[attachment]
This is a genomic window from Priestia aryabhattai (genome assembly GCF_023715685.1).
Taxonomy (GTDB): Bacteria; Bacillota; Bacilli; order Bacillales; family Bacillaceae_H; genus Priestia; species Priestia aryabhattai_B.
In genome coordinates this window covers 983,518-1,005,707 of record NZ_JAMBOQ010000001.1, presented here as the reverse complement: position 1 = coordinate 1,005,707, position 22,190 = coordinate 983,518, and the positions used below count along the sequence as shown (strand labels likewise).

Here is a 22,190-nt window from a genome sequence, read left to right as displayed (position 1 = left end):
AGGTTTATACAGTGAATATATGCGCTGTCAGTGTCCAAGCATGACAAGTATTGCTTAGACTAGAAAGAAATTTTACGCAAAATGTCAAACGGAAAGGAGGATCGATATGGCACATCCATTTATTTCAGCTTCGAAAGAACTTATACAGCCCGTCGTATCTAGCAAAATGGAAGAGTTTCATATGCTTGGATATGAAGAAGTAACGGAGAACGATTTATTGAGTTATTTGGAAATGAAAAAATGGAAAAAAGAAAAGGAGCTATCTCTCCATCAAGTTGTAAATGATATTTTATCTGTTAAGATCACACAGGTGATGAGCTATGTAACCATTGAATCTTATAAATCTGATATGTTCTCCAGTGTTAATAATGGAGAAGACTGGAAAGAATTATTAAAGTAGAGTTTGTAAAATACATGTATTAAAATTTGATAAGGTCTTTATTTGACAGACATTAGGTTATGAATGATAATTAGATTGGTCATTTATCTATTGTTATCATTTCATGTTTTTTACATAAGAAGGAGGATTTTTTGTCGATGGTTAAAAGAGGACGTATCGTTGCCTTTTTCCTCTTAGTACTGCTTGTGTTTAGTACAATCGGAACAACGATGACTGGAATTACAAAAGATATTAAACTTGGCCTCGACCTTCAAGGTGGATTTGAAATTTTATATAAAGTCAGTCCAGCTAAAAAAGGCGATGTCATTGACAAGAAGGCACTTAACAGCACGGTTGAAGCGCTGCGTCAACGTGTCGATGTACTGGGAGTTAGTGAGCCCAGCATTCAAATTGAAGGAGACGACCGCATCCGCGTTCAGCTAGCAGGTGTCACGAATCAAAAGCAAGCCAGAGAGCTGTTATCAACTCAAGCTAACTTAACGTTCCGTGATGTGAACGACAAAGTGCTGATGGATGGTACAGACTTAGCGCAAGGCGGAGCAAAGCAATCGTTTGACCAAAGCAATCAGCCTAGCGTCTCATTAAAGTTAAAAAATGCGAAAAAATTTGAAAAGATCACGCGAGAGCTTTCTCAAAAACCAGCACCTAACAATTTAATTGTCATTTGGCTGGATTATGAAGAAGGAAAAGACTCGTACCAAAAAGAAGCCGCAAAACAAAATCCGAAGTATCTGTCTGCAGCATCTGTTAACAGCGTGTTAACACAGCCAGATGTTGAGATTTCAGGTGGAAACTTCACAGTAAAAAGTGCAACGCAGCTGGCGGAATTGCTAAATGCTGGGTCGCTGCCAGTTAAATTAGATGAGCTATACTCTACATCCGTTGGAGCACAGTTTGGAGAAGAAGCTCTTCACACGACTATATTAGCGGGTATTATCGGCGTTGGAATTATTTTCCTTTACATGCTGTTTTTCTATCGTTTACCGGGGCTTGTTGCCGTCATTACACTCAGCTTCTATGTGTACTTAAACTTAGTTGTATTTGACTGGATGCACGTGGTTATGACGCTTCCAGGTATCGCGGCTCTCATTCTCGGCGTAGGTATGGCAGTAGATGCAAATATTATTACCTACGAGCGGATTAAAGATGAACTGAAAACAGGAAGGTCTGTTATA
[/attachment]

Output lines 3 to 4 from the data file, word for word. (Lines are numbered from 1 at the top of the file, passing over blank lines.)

In genome coordinates this window covers 983,518-1,005,707 of record NZ_JAMBOQ010000001.1, presented here as the reverse complement: position 1 = coordinate 1,005,707, position 22,190 = coordinate 983,518, and the positions used below count along the sequence as shown (strand labels likewise).

Here is a 22,190-nt window from a genome sequence, read left to right as displayed (position 1 = left end):